This quote describes me as a young man. I truly didn’t realize there were times my ‘investments’ were, in reality, rank speculations. Sadly, this is why this generations old quote still hits the bullseye. Most don’t know when they’re speculating under the guise of investing.

      • Jeff Brown

        Here’s the most published quote of Graham on that subject, Adrian. As I said at the beginning of the comments, folks agree and disagree.

        β€œAn investment operation is one which, upon thorough analysis, promises safety of principal and a satisfactory return. Operations not meeting these requirements are speculative.”

        Understand, his book on investing is almost 600 pages long. But this quote stands alone. He makes it abundantly clear that ‘promises safety’ and ‘satisfactory return’ are purposefully left up to the individual investor. Tip: if you’re considering buying the book, and you’re over 40, I strongly recommend you get the downloaded version. The print in his book is almost unreadable without perfect eyesight. πŸ™‚

        • I think the key words there are “promises safety of principal and a satisfactory return.” Obviously, no investment “promises” anything. There are simply degrees of safety. I guess we just disagree about the likelihood that a flip will return principal and profit. I would venture a guess that there are a lot of flippers on the board who would agree that the likelihood is high.

        • Jeff Brown

          I’m with ya on the word ‘promises’, Adrian. But in context it’s clearly evident he doesn’t mean ‘guarantees’. As he does with much of his advice, he says ‘promises’ is up to the investor, i.e., my version of comfort zone.

          As far as flipping being an investment goes, I offer this observation from my own experience. For every successful flipper there are a whole bunch more who bit the dust. In fact, it’s also my experience that most flippers are not successful. Not true with long term investors. But again, that’s my experience/opinion, which when combined with $10 will get us both coffee and a cookie. πŸ™‚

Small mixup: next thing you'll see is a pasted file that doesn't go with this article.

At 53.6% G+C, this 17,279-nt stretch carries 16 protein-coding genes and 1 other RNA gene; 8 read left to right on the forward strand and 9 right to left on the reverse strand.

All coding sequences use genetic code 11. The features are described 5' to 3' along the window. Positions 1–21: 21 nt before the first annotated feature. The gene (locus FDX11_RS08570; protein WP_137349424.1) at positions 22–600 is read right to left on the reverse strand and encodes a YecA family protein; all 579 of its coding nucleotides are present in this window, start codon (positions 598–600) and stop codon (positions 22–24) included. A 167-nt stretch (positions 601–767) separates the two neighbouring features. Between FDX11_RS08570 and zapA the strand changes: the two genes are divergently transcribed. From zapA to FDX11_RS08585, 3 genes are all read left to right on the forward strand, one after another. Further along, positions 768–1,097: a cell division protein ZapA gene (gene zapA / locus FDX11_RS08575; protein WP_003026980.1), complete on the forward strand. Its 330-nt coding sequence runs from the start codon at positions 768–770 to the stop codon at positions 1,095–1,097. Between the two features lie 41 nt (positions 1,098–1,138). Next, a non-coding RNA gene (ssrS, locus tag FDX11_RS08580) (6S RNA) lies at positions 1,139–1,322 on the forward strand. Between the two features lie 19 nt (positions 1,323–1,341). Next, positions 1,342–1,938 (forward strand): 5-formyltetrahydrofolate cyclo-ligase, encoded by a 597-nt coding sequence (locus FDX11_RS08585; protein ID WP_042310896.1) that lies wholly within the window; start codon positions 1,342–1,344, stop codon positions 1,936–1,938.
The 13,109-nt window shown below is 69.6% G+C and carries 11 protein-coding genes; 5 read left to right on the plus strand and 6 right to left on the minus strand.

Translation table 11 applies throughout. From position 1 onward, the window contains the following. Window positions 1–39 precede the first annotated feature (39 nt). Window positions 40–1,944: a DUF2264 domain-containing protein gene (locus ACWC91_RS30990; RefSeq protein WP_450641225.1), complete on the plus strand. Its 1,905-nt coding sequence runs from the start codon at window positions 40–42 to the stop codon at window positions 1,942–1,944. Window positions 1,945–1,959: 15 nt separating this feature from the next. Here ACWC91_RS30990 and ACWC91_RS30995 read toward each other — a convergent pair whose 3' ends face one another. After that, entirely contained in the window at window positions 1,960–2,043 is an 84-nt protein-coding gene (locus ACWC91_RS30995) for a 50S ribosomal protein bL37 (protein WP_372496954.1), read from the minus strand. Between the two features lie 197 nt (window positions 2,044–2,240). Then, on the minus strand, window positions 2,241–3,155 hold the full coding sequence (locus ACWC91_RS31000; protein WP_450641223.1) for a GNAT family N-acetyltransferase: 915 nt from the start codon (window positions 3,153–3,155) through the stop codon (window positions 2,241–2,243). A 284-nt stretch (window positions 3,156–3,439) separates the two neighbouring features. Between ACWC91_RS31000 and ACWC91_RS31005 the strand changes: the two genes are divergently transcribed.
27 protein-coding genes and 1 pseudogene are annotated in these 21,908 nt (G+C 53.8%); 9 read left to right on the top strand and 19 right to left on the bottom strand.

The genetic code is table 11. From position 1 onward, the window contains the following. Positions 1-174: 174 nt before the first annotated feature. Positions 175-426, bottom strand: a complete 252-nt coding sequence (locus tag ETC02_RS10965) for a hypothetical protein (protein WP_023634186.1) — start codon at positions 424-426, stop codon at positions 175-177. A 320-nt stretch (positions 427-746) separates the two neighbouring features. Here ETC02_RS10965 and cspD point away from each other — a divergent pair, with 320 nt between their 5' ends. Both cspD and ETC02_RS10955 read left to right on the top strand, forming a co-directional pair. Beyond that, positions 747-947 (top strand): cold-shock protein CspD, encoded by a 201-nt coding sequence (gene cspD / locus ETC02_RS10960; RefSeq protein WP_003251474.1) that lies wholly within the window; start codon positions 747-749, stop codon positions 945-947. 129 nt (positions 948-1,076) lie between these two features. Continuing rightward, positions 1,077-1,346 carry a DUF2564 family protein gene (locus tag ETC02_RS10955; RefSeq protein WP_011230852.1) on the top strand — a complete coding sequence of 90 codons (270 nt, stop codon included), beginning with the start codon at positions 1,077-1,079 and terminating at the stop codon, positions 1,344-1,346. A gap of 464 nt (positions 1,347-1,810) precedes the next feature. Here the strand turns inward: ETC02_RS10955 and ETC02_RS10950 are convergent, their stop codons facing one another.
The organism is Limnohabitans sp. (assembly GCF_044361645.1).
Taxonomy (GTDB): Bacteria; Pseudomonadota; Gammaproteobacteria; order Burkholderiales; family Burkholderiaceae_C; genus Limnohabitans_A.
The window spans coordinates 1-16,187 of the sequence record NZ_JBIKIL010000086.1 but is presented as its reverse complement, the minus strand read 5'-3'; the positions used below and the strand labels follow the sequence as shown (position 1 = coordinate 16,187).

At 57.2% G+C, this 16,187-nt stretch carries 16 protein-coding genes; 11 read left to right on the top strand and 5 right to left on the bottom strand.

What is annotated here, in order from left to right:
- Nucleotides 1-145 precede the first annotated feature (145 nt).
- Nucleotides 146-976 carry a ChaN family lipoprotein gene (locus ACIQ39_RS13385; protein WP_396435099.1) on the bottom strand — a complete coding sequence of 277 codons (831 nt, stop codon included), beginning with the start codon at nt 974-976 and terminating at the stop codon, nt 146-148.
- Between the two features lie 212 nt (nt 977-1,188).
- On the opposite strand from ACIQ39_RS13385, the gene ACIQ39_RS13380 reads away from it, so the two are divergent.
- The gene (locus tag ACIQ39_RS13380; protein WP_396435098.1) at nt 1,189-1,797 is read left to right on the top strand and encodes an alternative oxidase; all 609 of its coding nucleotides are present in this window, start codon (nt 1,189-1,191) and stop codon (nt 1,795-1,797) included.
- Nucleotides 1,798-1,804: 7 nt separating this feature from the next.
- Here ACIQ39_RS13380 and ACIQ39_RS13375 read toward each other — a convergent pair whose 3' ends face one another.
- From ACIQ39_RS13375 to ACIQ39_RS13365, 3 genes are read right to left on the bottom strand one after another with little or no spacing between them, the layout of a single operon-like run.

8. Great post and thread @Jeff Brown. Flipping is kind of a pejorative word, a less negative term is spec remodeling. Like a spec builder (short for speculative builder) who buys land and builds a house hoping to sell it for more than it cost, a spec remodeler buys an existing house and improves it hoping to sell it for more than it cost.

    Spec building or remodeling isn’t bad but it does entail more risk than an income investment because spec returns only happen when and if the property sells, and if it sells for the right price. Income investing begins with a property that is already throwing off cash (at least it should) and in the investor’s analysis will continue to do so.

    Starting with the bull market back in the 1980s Wall St. has done a masterful job of convincing people to give up investing for speculating because stocks always go up and those pesky dividends are just a headache. Besides ‘good’ companies don’t waste their time and money giving something back to their owners, that would cut into executive bonuses, er I mean would reduce their prospects for growth. This has been wonderful for Wall St. and the trading volume they depend on has risen stratospherically. They even have a shill TV network to rev up the action but where are the customer’s yachts?